Gays and lesbians have a constitutional right to marry in California, the state Supreme Court said today in a historic ruling that could be repudiated by the voters in November.
In a 4-3 decision, the justices said the state’s ban on same-sex marriage violates the “fundamental constitutional right to form a family relationship.”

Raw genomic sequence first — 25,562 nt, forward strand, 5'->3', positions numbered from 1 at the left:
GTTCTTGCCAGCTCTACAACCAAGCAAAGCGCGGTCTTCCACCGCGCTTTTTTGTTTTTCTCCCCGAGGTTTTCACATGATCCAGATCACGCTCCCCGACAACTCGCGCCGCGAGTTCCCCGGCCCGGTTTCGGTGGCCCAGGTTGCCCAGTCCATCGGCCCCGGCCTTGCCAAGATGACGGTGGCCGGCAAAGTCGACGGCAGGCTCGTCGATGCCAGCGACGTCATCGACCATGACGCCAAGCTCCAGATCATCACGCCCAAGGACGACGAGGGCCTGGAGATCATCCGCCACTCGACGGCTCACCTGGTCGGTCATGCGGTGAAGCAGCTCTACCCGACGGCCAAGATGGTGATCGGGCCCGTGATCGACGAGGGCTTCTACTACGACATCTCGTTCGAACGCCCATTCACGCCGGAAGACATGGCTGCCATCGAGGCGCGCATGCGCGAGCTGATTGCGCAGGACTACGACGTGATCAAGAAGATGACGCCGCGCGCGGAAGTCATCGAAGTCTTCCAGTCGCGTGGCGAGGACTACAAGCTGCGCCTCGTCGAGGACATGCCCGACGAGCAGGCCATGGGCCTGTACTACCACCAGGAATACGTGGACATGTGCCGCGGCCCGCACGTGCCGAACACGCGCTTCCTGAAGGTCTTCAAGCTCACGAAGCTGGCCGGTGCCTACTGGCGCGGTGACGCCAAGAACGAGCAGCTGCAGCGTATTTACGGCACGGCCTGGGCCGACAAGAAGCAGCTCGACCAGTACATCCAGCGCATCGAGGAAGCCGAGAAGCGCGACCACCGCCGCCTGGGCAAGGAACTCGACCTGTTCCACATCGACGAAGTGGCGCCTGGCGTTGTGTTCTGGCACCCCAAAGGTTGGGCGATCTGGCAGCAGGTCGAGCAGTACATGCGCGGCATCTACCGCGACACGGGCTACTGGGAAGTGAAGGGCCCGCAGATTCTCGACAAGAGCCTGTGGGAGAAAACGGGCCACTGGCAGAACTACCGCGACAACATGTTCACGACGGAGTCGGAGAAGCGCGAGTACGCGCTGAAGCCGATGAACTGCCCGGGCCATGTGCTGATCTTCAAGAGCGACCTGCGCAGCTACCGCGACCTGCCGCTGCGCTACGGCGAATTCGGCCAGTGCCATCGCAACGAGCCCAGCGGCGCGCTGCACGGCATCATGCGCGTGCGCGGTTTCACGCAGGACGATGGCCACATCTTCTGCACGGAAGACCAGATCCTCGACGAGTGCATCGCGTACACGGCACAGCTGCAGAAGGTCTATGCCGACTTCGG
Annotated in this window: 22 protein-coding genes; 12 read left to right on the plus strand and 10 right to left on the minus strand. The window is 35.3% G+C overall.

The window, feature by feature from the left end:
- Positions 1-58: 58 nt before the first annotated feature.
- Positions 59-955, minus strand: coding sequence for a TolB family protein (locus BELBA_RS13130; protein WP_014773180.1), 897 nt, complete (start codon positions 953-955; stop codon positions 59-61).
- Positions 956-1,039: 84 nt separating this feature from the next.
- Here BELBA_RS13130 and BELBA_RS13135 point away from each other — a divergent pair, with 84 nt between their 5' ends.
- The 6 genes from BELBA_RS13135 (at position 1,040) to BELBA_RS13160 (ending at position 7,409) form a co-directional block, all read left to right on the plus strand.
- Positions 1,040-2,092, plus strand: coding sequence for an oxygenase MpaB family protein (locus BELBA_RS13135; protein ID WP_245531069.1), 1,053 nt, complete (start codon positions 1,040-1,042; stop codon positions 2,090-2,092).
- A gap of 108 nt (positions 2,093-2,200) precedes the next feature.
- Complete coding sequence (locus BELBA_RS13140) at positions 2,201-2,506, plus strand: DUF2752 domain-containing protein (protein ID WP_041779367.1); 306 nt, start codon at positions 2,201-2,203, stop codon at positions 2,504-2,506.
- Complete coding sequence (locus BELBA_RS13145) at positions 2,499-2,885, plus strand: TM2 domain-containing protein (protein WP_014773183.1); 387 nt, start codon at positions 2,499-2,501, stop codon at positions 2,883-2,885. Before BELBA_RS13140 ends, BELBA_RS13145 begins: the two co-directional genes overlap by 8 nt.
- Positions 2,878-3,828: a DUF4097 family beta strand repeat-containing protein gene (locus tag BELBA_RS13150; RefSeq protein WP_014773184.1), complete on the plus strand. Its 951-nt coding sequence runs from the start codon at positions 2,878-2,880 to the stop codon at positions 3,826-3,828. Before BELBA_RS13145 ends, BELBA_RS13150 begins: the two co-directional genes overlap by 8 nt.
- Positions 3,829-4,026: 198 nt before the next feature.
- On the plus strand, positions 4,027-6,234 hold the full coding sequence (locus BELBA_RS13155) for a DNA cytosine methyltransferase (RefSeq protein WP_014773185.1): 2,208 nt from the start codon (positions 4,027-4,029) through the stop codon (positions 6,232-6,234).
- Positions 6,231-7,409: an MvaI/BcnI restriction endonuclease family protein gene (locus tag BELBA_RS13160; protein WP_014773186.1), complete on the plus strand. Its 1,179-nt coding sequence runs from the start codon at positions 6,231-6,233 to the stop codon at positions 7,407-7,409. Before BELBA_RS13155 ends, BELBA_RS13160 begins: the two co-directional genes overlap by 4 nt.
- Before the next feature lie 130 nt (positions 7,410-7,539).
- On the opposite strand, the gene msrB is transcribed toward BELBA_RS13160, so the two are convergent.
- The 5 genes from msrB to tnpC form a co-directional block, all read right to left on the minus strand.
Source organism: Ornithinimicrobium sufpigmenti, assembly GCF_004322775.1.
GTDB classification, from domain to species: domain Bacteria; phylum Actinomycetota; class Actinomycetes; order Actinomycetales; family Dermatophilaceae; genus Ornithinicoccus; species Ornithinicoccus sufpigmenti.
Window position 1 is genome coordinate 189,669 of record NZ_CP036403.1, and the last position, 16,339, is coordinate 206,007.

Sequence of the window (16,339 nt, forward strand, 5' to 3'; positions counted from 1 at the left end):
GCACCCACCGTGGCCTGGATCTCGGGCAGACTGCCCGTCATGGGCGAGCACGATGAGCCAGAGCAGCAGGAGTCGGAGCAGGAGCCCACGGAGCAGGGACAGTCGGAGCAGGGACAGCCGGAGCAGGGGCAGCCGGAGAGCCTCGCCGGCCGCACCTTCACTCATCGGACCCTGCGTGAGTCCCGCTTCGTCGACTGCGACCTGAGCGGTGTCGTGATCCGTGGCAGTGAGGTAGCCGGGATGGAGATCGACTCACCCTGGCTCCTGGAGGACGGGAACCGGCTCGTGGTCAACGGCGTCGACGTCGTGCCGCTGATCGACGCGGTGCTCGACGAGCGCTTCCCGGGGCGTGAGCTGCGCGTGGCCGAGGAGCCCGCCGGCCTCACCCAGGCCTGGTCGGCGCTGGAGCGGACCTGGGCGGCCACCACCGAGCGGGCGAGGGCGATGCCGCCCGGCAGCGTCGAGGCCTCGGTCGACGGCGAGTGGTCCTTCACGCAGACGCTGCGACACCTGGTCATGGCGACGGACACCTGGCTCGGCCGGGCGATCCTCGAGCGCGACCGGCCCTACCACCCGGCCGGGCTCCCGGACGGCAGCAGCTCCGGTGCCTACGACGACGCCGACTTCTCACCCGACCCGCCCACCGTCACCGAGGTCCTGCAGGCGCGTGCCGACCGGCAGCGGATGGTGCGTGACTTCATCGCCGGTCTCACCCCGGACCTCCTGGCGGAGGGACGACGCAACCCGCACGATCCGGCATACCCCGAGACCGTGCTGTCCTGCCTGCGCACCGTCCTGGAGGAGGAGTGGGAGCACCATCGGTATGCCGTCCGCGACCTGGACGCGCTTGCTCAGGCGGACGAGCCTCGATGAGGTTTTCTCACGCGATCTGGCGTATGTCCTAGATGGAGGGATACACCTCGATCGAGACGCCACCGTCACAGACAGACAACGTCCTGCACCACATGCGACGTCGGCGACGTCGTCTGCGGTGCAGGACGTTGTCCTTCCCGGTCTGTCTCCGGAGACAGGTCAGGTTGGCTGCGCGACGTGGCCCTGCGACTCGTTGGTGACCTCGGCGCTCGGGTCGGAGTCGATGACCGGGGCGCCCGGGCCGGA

This issue may go to the state ballot in November. Hopefully, the voters of California, unlike those in 26 states that have banned same-sex marriage, will take a stand against discrimination. The way I see it, all you need is some historical perspective to understand that banning gay marriage in favor of domestic partnerships is painfully similar to “separate but equal” Jim Crow laws. Let’s not forget anti-miscegenation laws (most states explicitly barred interracial marriages well into the 20th century; Alabama’s anti-miscegenation law was not taken off the books until November 2000!). I wonder if any whites (the Voting Rights Act passed in 1965) voted to bar interracial marriages on the premise that interracial marriage threatened the “institution of marriage” — because they had the traditional view that marriage was a privilege that belonged to white people, just like some straight people are irrationally attached to the idea that the only marriage is hetero marriage.